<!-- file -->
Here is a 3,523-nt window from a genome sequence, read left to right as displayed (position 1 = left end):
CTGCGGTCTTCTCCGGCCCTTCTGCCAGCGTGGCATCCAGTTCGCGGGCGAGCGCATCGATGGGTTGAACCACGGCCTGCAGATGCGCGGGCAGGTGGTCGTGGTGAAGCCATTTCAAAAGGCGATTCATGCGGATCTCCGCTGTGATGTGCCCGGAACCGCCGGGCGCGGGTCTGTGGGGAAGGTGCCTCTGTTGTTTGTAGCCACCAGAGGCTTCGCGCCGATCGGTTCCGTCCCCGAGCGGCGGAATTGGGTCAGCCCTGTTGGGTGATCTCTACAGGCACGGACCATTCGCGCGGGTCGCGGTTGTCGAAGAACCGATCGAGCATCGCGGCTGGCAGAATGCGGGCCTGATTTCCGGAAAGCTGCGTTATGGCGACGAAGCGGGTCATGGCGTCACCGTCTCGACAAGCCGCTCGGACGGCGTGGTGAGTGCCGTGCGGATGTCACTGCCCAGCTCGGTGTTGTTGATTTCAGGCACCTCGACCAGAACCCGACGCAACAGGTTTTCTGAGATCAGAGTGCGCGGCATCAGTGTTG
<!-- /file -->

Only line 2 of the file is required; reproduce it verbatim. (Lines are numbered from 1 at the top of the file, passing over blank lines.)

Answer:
CTGCGGTCTTCTCCGGCCCTTCTGCCAGCGTGGCATCCAGTTCGCGGGCGAGCGCATCGATGGGTTGAACCACGGCCTGCAGATGCGCGGGCAGGTGGTCGTGGTGAAGCCATTTCAAAAGGCGATTCATGCGGATCTCCGCTGTGATGTGCCCGGAACCGCCGGGCGCGGGTCTGTGGGGAAGGTGCCTCTGTTGTTTGTAGCCACCAGAGGCTTCGCGCCGATCGGTTCCGTCCCCGAGCGGCGGAATTGGGTCAGCCCTGTTGGGTGATCTCTACAGGCACGGACCATTCGCGCGGGTCGCGGTTGTCGAAGAACCGATCGAGCATCGCGGCTGGCAGAATGCGGGCCTGATTTCCGGAAAGCTGCGTTATGGCGACGAAGCGGGTCATGGCGTCACCGTCTCGACAAGCCGCTCGGACGGCGTGGTGAGTGCCGTGCGGATGTCACTGCCCAGCTCGGTGTTGTTGATTTCAGGCACCTCGACCAGAACCCGACGCAACAGGTTTTCTGAGATCAGAGTGCGCGGCATCAGTGTTG